The idea that religion and spirituality can have an impact on an individual beyond their beliefs, ethics, and peace of mind is nothing new. Recent research (published in the Psychology of Religion and Spirituality Journal) from the Oregon State University College of Public Health and Human Sciences has taken an important next step in the study of this phenomena.
The goal of the research was to do something that has never been done before — examine as many different axis as possible in order to paint a more complete picture of how these things all interact. As a result, a new theoretical model has emerged, focusing on the distinction between religion and spirituality and their differing effects on health, rather than lumping them together. For example, religion has a tendency to encourage better health habits, such as decreases in smoking and alcohol consumption, while spirituality is more closely related to emotional regulation and improvements to blood pressure. That rabbit hole is a deep one – and that’s the basis of their work.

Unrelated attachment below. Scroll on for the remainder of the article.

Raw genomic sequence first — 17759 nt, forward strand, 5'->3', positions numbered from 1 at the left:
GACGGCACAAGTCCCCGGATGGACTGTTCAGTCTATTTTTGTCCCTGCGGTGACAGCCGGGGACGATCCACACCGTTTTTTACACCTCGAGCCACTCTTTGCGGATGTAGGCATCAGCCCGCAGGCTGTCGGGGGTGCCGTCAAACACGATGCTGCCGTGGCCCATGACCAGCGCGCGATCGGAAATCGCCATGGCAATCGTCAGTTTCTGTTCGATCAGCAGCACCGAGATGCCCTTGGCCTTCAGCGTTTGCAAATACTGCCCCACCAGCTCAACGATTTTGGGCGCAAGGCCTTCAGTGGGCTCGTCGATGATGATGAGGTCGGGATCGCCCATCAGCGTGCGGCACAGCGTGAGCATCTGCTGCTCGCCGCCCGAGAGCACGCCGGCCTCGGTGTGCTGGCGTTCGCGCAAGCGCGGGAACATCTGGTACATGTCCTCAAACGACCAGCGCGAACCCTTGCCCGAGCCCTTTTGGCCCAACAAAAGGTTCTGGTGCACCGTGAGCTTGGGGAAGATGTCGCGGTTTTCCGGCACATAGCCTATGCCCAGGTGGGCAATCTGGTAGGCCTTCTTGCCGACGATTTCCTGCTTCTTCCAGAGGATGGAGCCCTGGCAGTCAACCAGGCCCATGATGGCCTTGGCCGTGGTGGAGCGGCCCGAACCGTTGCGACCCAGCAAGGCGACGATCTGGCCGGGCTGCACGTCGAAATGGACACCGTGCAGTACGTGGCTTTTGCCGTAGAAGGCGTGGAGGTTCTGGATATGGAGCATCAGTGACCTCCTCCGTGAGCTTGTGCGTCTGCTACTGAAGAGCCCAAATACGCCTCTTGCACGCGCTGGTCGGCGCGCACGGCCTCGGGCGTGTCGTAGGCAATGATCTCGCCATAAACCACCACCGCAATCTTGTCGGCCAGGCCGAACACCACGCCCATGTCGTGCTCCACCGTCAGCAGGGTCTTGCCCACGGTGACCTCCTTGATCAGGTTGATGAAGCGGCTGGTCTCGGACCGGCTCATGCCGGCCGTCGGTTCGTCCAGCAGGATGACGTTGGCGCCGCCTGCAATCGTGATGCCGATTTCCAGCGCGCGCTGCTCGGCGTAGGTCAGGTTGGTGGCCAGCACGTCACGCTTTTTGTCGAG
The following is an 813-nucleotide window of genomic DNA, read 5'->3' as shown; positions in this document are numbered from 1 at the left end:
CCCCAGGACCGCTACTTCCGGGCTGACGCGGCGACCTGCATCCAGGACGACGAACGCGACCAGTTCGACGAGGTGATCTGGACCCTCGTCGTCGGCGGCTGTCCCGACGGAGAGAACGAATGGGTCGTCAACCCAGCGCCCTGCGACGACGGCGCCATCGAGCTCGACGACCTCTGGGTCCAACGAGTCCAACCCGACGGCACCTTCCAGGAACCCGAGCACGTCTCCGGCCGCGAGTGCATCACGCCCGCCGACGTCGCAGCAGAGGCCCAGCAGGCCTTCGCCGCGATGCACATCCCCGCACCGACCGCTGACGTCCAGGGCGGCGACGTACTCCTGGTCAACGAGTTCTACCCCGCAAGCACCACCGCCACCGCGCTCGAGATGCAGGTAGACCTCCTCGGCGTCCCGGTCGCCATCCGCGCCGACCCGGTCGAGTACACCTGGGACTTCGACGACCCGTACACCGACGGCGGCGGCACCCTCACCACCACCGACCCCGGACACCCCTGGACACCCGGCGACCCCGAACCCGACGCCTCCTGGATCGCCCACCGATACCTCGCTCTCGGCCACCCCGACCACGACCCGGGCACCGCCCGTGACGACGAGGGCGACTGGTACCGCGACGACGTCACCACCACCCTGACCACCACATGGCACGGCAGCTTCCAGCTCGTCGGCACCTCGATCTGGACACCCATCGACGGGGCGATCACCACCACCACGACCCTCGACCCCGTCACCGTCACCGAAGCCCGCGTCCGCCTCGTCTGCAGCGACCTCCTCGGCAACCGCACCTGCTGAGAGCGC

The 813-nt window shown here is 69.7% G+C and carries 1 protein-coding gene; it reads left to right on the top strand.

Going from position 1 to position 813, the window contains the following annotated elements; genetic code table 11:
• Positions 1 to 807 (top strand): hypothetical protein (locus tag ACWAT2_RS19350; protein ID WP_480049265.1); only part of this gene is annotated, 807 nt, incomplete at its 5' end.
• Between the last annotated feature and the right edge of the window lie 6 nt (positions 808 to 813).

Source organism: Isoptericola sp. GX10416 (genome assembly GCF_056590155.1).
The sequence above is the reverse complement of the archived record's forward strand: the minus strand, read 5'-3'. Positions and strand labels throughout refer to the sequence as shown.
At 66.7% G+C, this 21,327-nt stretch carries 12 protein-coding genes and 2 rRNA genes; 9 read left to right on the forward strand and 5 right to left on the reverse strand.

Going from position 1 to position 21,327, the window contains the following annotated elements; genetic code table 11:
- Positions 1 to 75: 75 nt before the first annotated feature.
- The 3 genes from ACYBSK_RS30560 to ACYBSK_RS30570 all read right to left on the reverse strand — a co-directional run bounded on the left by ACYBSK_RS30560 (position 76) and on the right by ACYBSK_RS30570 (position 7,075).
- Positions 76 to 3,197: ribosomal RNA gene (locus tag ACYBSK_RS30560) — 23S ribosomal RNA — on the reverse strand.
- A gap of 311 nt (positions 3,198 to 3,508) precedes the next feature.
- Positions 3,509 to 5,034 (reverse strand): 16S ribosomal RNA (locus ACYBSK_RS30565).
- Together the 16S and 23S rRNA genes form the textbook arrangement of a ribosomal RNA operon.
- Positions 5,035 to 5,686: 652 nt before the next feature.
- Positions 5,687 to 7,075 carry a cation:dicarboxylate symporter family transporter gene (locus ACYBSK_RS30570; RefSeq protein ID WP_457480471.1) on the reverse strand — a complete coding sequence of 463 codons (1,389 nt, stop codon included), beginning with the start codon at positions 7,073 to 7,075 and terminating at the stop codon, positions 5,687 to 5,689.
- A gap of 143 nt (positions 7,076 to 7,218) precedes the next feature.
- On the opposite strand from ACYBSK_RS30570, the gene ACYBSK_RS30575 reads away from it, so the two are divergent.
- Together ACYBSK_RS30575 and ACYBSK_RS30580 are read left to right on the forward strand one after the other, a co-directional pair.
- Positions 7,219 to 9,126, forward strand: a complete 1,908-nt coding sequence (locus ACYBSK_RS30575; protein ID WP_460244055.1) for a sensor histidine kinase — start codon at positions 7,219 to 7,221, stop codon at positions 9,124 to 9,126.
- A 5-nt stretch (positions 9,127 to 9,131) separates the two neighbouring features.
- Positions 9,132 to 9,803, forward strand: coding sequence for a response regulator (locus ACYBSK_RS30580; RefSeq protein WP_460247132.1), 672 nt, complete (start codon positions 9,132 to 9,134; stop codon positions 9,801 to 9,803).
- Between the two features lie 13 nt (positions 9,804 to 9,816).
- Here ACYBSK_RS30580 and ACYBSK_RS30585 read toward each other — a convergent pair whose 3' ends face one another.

While the road ahead is a long one, those working to illuminate these links hope that one day a pathway can be built from religion and spirituality towards supportive clinical interventions.